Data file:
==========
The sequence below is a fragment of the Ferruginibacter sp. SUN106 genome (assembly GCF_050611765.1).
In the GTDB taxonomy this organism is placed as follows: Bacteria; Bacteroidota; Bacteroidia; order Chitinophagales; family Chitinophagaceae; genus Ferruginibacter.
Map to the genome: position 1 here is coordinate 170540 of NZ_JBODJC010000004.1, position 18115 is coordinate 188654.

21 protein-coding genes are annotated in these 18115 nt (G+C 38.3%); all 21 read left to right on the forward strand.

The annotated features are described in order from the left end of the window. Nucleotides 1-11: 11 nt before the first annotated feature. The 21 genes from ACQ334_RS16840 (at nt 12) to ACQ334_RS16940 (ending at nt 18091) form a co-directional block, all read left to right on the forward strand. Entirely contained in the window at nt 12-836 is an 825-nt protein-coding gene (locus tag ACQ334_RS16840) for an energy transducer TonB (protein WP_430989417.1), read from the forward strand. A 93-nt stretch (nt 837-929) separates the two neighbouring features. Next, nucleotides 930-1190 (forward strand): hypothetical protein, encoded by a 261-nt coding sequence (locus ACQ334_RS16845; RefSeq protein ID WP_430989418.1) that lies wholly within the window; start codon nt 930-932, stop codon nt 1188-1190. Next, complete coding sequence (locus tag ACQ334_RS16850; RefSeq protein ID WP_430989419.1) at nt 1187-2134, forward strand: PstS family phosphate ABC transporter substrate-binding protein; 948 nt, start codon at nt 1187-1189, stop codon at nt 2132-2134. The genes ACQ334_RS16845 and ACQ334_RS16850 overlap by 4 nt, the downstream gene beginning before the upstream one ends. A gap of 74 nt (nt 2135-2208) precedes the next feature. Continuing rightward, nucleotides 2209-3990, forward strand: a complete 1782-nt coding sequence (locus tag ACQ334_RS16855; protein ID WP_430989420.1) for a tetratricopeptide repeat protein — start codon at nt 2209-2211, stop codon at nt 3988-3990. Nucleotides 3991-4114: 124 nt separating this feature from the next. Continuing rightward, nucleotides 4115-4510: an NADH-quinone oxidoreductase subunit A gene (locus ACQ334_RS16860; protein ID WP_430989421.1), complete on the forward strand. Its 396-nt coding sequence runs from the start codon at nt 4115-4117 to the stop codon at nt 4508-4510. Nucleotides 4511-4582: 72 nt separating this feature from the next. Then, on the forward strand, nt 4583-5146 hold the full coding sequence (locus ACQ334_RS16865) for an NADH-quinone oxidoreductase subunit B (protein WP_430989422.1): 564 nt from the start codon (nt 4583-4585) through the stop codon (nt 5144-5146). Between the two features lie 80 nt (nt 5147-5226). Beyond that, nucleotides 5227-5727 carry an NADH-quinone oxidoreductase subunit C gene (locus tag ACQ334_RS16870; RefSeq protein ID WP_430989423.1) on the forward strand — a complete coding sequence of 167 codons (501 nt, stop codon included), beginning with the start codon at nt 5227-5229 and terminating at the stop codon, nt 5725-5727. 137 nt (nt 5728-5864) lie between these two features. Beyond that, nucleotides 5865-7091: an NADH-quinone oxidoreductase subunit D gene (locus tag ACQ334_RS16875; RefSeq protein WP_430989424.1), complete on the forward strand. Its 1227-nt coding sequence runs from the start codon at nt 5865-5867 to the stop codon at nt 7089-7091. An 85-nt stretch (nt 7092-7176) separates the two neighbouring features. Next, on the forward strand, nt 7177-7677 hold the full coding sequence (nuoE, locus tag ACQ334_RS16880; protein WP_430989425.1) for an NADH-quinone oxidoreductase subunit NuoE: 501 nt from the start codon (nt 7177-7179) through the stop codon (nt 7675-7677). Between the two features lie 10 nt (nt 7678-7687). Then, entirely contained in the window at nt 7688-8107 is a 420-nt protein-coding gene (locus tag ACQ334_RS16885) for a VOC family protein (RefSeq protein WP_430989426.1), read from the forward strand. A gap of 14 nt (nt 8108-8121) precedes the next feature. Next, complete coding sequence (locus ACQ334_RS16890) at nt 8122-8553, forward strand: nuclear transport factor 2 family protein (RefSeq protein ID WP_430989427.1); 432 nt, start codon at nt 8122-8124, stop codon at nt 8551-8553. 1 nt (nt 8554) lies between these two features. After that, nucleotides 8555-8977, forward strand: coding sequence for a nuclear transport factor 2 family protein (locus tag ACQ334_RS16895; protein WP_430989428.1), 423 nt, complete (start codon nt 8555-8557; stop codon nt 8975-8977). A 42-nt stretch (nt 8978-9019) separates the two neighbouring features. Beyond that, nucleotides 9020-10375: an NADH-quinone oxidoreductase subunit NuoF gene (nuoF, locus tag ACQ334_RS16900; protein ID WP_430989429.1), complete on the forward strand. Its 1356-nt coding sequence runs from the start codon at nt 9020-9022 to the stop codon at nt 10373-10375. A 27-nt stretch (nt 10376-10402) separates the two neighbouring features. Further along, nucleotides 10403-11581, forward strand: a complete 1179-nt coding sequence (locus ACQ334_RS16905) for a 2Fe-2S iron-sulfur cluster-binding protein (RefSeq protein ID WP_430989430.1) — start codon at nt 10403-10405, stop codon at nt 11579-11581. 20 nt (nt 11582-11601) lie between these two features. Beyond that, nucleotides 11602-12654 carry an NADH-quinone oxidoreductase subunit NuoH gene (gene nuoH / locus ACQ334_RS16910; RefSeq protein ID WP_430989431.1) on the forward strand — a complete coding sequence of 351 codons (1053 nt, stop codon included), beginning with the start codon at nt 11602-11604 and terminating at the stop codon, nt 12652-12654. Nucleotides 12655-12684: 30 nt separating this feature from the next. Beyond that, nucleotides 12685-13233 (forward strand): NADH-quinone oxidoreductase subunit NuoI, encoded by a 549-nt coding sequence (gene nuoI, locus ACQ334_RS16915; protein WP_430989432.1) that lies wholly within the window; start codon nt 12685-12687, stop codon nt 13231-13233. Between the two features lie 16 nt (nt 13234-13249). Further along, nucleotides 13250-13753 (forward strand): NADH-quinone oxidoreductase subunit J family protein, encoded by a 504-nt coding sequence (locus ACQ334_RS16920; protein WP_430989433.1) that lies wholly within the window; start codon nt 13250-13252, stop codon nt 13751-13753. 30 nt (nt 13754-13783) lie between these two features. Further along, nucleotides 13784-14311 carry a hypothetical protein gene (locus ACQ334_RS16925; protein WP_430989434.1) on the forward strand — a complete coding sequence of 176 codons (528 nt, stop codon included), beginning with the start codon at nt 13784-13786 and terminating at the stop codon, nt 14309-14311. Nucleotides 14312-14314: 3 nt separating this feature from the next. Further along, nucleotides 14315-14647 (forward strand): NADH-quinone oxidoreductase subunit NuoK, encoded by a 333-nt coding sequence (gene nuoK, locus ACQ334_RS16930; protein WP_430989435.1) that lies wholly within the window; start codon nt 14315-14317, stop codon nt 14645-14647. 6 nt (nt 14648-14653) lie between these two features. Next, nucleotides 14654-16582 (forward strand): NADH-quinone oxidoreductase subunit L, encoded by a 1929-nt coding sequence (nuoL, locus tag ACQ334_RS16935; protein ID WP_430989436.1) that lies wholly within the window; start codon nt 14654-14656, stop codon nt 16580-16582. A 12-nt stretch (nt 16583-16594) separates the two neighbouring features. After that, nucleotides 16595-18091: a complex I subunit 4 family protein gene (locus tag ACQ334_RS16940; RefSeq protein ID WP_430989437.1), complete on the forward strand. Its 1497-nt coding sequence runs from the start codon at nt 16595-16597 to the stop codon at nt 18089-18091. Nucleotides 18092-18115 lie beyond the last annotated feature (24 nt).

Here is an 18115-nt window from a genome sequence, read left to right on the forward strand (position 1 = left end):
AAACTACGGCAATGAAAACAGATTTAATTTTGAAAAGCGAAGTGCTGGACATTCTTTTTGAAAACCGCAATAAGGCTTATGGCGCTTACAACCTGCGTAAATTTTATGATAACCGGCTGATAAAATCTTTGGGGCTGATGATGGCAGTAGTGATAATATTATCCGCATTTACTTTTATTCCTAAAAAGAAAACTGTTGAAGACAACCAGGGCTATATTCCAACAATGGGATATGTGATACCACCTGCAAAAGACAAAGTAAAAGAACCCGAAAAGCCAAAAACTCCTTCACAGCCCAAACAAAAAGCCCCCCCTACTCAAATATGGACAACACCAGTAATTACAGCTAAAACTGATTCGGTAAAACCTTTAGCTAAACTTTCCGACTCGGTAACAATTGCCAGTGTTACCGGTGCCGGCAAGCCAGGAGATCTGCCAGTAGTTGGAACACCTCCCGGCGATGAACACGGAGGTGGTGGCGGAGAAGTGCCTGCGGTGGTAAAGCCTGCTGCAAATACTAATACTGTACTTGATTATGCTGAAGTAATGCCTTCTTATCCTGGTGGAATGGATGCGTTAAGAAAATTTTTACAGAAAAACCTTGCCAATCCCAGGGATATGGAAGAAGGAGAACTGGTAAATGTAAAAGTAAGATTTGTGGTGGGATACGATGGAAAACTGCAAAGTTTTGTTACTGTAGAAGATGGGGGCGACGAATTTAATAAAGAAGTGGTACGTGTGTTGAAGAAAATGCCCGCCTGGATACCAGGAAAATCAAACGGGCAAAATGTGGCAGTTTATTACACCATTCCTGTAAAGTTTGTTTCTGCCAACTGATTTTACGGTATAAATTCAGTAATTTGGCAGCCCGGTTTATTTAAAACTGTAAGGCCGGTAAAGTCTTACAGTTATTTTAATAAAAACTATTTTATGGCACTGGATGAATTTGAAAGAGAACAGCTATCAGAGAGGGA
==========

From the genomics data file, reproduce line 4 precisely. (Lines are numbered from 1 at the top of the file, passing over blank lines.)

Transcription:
21 protein-coding genes are annotated in these 18115 nt (G+C 38.3%); all 21 read left to right on the forward strand.